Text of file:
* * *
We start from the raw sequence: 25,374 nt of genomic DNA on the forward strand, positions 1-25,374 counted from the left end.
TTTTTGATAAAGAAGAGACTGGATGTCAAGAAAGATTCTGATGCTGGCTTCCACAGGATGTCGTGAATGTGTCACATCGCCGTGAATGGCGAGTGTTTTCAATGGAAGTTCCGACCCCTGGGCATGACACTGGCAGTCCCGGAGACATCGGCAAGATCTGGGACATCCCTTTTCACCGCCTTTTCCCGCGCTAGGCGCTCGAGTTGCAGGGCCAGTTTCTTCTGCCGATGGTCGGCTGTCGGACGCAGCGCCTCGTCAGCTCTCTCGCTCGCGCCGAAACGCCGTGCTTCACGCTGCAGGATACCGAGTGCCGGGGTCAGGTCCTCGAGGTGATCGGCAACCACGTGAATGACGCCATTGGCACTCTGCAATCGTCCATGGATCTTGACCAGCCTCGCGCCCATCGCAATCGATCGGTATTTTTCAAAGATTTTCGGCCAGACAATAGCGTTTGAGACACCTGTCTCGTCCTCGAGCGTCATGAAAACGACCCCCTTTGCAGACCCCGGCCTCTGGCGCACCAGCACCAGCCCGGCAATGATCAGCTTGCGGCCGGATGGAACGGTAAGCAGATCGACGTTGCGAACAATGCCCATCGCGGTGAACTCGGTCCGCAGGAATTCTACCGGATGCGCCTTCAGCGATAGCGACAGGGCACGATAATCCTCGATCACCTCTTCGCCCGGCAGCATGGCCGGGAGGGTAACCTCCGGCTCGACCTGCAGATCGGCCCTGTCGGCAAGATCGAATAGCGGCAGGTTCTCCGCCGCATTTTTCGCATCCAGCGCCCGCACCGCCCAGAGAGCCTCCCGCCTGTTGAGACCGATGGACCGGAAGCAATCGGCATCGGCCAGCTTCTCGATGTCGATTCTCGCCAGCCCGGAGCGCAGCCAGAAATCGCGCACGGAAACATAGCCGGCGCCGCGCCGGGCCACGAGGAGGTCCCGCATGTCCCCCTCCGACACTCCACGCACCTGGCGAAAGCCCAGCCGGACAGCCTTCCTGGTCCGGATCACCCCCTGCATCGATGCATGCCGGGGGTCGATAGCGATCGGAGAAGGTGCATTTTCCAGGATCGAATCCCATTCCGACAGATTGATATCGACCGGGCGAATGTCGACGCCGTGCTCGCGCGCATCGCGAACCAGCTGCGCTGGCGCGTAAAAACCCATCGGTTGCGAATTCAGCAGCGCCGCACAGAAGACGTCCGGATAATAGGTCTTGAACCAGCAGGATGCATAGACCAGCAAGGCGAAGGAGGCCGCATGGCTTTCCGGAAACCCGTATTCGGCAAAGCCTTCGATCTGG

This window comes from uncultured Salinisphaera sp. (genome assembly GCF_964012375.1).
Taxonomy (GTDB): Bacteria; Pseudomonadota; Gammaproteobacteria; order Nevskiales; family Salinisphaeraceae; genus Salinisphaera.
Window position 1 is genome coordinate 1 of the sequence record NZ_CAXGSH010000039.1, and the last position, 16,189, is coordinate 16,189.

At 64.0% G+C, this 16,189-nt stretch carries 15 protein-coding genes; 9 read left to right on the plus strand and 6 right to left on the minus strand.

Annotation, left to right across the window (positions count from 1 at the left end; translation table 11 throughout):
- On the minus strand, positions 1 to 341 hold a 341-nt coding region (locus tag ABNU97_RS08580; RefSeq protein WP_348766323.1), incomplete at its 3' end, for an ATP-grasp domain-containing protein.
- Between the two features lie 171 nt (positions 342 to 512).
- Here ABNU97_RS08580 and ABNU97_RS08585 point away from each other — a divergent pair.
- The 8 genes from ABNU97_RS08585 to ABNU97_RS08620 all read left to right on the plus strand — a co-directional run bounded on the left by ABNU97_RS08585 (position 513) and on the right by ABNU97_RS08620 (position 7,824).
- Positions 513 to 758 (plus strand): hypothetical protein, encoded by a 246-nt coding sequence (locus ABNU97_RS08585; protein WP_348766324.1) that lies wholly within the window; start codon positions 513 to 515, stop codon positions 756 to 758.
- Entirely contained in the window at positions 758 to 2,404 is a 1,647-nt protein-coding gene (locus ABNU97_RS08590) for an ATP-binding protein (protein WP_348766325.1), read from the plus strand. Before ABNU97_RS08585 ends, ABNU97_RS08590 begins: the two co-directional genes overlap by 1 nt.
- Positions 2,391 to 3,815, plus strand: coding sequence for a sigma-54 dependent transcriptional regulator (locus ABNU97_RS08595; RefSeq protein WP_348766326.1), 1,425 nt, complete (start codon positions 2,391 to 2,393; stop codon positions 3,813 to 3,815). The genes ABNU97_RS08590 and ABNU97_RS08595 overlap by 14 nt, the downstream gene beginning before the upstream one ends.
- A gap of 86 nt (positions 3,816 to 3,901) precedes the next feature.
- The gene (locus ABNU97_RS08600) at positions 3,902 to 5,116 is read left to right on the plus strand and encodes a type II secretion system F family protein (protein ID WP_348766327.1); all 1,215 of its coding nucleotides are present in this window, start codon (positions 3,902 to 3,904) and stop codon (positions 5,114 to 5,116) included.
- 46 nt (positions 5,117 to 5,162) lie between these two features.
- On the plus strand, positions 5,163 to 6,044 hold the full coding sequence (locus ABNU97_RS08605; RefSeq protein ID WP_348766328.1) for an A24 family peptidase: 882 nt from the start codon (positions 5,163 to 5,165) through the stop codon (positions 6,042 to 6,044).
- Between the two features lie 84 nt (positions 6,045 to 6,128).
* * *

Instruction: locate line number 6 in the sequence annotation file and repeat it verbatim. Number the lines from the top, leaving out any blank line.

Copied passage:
At 64.0% G+C, this 16,189-nt stretch carries 15 protein-coding genes; 9 read left to right on the plus strand and 6 right to left on the minus strand.